5.3 Dynkin’s Lemma
Dynkin’s lemma is a very useful result. It is used quite a bit in books on probability. It will be used here to
obtain n dimensional Lebesgue measure without any ugly technicalities.
Definition 5.3.1 Let Ω be a set and let K be a collection of subsets of Ω. Then K is called a π
system if ∅,Ω ∈K and whenever A,B ∈K, it follows A ∩ B ∈K.
The following is the fundamental lemma which shows these π systems are useful. This is due to Dynkin.
Lemma 5.3.2 Let K be a π system of subsets of Ω, a set. Also let G be a collection of subsets of
Ω which satisfies the following three properties.
- If A ∈G, then AC ∈G
i=1∞ is a sequence of disjoint sets from G then ∪i=1∞Ai ∈G.
Then G⊇ σ
, where σ
is the smallest σ algebra which contains K.
Proof: First note that if
then ∩ℋ yields a collection of sets which also satisfies 1 - 3. Therefore, I will assume in the argument that
G is the smallest collection satisfying 1 - 3. Let A ∈K and define
I want to show GA satisfies 1 - 3 because then it must equal G since G is the smallest collection of subsets of
Ω which satisfies 1 - 3. This will give the conclusion that for A ∈K and B ∈G, A ∩ B ∈G. This
information will then be used to show that if A,B ∈G then A ∩ B ∈G. From this it will follow very
easily that G is a σ algebra which will imply it contains σ
. Now here are the details of the
Since K is given to be a π system, K⊆GA. Property 3 is obvious because if
is a sequence of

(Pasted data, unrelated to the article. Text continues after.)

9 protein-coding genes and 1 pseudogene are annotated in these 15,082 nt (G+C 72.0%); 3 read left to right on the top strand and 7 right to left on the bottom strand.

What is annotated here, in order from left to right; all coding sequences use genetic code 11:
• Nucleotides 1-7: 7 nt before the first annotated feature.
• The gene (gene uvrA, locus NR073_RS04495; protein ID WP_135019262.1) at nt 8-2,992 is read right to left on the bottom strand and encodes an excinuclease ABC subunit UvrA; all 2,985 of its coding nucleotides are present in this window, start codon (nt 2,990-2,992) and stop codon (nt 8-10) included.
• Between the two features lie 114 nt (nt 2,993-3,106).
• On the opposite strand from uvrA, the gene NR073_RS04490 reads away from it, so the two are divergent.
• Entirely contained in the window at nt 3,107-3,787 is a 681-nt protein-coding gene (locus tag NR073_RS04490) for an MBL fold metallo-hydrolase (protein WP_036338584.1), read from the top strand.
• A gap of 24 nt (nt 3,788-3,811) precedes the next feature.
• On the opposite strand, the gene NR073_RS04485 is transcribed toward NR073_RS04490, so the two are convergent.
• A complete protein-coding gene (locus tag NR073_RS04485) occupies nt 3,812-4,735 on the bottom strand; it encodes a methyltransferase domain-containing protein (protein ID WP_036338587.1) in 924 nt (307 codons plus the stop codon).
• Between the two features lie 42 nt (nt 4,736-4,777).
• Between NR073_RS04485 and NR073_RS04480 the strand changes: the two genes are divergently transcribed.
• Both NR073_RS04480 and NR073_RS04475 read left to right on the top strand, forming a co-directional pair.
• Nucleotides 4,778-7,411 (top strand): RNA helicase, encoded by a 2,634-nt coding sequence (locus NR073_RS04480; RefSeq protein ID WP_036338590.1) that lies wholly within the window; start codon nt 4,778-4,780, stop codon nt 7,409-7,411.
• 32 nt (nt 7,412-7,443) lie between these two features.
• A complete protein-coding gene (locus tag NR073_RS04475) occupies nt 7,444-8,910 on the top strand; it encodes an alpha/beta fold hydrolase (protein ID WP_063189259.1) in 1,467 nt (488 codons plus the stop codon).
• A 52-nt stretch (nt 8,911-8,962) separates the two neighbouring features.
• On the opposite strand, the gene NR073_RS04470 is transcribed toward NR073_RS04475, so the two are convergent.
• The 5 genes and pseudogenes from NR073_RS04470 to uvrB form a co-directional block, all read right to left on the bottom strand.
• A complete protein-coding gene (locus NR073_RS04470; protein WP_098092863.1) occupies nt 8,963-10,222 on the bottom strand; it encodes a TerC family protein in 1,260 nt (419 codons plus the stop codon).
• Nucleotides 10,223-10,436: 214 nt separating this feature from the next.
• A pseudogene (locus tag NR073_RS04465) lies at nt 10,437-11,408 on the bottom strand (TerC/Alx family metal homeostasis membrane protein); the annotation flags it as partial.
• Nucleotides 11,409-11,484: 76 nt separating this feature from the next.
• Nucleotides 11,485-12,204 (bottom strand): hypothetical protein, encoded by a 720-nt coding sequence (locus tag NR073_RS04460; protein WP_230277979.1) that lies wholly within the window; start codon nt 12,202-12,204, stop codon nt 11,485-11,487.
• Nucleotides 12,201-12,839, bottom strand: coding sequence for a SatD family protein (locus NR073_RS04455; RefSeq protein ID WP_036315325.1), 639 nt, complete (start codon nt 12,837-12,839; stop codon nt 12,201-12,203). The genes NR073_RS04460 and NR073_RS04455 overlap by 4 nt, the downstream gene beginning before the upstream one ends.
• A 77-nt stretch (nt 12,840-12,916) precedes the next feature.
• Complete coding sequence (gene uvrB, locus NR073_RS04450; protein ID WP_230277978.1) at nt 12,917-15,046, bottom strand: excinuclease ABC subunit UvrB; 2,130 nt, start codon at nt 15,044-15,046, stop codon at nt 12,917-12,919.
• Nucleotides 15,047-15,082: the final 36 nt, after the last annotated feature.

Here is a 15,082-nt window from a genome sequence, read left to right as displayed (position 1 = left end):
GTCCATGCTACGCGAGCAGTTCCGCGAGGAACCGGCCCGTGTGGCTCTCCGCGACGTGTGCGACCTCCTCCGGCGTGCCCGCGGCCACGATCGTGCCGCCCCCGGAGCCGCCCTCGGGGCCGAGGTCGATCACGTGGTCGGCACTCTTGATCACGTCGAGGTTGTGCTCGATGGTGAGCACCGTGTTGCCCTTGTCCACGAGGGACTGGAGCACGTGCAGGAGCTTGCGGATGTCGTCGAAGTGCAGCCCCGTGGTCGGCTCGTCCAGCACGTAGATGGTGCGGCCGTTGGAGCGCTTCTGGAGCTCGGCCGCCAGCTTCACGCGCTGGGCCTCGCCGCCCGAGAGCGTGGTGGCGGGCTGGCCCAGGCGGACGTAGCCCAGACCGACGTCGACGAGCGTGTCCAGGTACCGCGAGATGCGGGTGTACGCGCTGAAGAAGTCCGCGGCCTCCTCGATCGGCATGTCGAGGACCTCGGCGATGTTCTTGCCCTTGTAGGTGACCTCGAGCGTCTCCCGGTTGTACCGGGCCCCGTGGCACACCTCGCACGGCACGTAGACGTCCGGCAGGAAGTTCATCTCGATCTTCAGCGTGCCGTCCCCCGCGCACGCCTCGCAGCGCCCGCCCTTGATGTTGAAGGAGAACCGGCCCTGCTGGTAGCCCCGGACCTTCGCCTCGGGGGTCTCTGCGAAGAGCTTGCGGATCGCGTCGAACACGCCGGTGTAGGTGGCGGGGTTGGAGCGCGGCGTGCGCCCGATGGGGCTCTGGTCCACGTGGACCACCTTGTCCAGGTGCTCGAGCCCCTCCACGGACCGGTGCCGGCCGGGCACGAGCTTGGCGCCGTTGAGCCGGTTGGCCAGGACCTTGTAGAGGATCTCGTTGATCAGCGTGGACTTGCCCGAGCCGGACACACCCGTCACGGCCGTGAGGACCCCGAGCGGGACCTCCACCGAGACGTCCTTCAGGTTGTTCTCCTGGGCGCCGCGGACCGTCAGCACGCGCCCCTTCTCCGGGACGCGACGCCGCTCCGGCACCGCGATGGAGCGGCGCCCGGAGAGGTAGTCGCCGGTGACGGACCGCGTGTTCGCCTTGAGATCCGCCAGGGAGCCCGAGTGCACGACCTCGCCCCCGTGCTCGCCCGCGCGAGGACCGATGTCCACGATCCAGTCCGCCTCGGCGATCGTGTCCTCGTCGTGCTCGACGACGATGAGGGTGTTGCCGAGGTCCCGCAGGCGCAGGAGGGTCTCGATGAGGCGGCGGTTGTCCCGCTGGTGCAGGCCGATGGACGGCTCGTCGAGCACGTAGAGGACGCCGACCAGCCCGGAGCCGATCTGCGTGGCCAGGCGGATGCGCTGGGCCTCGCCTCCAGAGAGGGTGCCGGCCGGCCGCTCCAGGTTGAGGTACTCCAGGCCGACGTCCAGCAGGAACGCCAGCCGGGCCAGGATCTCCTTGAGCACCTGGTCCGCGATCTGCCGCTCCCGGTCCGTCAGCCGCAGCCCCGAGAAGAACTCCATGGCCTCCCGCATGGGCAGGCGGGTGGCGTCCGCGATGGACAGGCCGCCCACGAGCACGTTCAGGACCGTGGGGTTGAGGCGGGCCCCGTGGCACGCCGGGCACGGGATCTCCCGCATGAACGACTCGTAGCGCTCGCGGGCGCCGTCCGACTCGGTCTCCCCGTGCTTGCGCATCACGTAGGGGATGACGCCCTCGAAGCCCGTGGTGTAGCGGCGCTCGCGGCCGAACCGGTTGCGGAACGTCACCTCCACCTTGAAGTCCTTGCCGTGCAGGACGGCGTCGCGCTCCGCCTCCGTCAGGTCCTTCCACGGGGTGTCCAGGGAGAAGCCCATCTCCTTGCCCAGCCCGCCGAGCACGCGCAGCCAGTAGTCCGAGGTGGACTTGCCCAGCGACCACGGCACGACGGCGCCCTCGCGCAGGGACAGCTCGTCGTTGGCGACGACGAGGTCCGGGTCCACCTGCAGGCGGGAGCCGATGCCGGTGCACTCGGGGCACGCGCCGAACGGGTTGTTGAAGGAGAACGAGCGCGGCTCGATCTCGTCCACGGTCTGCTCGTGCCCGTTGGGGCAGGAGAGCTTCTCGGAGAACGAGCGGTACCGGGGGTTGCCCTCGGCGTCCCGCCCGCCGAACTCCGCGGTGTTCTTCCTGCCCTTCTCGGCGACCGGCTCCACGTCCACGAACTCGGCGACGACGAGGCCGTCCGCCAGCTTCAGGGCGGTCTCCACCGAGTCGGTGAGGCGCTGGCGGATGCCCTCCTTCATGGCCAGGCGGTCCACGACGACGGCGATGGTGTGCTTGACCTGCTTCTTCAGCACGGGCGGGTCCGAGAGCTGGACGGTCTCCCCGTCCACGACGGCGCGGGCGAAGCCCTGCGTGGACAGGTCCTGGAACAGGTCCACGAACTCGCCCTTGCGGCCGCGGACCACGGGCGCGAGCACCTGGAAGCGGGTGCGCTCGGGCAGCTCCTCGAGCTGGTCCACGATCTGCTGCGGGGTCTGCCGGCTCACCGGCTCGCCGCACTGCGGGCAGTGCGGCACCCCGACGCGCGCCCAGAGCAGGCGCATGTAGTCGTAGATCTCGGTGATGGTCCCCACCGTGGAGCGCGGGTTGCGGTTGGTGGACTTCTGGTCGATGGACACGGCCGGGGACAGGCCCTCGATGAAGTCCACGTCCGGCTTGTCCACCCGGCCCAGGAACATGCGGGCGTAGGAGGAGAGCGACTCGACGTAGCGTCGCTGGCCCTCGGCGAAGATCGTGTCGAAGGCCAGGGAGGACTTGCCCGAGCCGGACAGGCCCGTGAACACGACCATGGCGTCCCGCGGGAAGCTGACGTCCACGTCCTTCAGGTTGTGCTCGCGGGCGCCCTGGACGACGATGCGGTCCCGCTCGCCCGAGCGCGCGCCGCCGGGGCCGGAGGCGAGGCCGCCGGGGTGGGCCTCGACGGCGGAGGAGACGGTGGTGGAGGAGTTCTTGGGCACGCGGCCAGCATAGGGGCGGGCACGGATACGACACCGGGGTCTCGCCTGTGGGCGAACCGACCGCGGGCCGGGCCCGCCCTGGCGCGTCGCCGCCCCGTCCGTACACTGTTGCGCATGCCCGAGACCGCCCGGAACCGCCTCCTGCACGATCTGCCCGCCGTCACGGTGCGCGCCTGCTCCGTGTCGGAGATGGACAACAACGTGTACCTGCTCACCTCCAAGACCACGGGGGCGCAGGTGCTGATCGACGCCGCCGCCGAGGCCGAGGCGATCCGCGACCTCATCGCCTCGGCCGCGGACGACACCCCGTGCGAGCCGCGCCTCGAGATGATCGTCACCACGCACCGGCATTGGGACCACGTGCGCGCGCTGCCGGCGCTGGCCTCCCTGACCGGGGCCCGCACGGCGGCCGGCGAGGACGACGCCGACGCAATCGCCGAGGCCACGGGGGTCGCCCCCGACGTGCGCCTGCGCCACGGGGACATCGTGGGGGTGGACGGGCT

disjoint sets in
because A ∩ Bi ∈G and the property 3 of G.
It remains to verify Property 2 so let B ∈GA. I need to verify that BC ∈GA. In other words, I need to
show that A ∩ BC ∈G. However,
Here is why. Since B ∈GA, A∩B ∈G and since A ∈K⊆G it follows AC ∈G by assumption 2. It follows
from assumption 3 the union of the disjoint sets, AC and
and then from 2
of their union is in G
. Thus GA
and this implies since G
is the smallest such, that GA ⊇G
is constructed as a subset of G
. This proves that for every B ∈G
and A ∈K
, A∩B ∈G
pick B ∈G
I just proved K⊆GB. The other arguments are identical to show GB satisfies 1 - 3 and is therefore equal to
G. This shows that whenever A,B ∈G it follows A ∩ B ∈G.
This implies G is a σ algebra. To show this, all that is left is to verify G is closed under
countable unions because then it follows G is a σ algebra. Let
. Then let A1′
because finite intersections of sets of G
are in G
. Since the Ai′
are disjoint, it follows
Therefore, G⊇ σ
Example 5.3.3 Suppose you have
, two measurable spaces. Let K ⊆ U × V
consist of all sets of the form A × B where A ∈ℱ and B ∈S. This is easily seen to be a π system.
When this is done, σ
is denoted as ℱ×S.